$fqdn = Get-ADDomain
$fulldomain = $fqdn.DNSRoot
$domain = $fulldomain.split(".")
$Dom = $domain
$Ext = $domain
$Sites = ("Nevada","Texas","California","Florida")
$Services = ("Users","Admins","Computers","Servers","Contacts","Service Accounts")
New-ADOrganizationalUnit -Name $FirstOU -Description $FirstOU -Path "DC=$Dom,DC=$EXT" -ProtectedFromAccidentalDeletion $false
foreach ($S in $Sites)
New-ADOrganizationalUnit -Name $S -Description "$S" -Path "OU=$FirstOU,DC=$Dom,DC=$EXT" -ProtectedFromAccidentalDeletion $false
foreach ($Serv in $Services)
New-ADOrganizationalUnit -Name $Serv -Description "$S $Serv" -Path "OU=$S,OU=$FirstOU,DC=$Dom,DC=$EXT" -ProtectedFromAccidentalDeletion $false
After running the script, the following OU structure appears in Active Directory.
To move objects between AD containers, you can use the Move-ADObject cmdlet:
$TargetOU = "OU=Sales,OU=Computers,DC=woshub,DC=com"
Get-ADComputer -Filter 'Name -like "SalesPC*"' | Move-ADObject -TargetPath $TargetOU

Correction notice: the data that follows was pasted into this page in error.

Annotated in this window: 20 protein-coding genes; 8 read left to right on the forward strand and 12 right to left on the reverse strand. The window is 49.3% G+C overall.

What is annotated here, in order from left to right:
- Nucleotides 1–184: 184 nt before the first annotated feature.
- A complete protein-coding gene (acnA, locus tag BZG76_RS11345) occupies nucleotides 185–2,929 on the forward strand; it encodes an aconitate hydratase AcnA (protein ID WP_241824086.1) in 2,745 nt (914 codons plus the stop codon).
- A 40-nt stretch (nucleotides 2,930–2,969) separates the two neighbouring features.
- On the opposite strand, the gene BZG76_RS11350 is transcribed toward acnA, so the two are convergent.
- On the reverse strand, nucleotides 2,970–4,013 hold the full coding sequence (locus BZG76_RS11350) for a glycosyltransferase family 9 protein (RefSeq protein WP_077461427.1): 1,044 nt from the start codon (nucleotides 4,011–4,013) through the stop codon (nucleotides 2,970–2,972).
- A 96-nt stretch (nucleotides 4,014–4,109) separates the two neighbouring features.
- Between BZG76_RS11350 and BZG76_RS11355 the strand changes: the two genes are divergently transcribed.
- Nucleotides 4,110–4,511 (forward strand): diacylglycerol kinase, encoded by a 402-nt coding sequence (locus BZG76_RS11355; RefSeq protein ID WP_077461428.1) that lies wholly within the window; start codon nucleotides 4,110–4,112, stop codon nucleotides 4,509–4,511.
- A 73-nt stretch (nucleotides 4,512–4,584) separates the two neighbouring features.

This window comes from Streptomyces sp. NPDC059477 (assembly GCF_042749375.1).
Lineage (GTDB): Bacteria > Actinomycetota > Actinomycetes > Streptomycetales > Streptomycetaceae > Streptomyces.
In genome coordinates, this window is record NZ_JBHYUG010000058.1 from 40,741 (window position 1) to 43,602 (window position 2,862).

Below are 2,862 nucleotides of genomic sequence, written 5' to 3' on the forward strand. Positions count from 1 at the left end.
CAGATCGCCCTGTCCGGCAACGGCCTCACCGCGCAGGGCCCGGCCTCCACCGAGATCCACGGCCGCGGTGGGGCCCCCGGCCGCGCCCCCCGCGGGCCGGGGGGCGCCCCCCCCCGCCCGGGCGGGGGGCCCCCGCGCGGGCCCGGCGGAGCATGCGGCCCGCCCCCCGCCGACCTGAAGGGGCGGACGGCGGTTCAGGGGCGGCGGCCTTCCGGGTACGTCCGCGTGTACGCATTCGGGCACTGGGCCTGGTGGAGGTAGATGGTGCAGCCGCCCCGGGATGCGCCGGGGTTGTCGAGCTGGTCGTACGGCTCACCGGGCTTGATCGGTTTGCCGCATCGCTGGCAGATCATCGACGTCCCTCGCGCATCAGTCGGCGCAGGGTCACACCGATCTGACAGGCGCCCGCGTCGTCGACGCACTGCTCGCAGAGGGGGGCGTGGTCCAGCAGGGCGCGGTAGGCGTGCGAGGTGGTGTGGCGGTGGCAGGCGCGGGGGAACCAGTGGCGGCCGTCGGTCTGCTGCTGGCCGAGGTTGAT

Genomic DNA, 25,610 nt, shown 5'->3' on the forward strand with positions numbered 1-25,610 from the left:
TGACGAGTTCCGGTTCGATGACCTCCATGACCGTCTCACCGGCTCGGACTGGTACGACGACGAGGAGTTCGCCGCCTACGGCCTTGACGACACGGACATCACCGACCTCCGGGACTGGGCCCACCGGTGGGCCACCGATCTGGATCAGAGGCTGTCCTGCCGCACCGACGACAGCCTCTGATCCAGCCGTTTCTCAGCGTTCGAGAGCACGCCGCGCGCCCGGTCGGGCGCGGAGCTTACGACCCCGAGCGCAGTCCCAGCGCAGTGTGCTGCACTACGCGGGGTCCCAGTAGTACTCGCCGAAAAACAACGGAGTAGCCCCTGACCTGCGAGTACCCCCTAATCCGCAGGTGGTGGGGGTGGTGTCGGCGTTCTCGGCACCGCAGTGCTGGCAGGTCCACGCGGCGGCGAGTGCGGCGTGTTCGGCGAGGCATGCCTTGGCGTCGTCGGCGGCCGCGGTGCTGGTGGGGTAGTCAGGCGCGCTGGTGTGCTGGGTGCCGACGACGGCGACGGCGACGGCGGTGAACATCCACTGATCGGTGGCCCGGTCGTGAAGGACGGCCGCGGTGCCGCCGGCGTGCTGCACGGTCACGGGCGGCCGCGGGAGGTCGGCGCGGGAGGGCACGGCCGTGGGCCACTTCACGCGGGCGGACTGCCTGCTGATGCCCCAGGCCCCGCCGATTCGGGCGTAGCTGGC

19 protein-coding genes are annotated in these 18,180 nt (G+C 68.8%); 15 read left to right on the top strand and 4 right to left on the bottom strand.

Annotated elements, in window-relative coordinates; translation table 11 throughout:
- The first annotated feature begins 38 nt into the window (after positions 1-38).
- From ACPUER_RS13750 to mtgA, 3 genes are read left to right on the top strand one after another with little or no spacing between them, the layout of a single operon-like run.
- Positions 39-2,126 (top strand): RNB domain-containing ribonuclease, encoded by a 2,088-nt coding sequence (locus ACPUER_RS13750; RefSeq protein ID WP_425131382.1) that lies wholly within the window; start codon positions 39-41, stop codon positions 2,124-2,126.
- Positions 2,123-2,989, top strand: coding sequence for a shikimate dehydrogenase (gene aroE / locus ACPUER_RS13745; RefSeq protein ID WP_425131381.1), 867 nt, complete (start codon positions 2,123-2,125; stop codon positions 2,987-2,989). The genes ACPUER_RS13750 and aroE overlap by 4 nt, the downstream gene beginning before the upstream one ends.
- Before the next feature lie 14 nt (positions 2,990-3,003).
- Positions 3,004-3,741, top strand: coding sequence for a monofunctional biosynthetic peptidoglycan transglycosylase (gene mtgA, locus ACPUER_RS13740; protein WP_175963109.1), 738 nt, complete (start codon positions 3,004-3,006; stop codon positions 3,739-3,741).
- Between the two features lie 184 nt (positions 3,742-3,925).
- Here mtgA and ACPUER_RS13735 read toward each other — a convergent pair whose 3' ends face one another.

Get-ADReplicationFailure: Check AD Replication Failures
Using the Get-ADReplicationFailure cmdlet you can check the state of replication between AD domain controllers:
Get-ADReplicationFailure -Target NY-DC01,NY-DC02
To get information about all DCs in the domain, use the Get-AdDomainController cmdlet:
Get-ADDomainController –filter * | select hostname,IPv4Address,IsGlobalCatalog,IsReadOnly,OperatingSystem | format-table –auto
So, we have considered the basic features of the Active Directory PowerShell module to administer AD domain. I hope it will encourage you to further explore other features of the module and automate most of AD management task.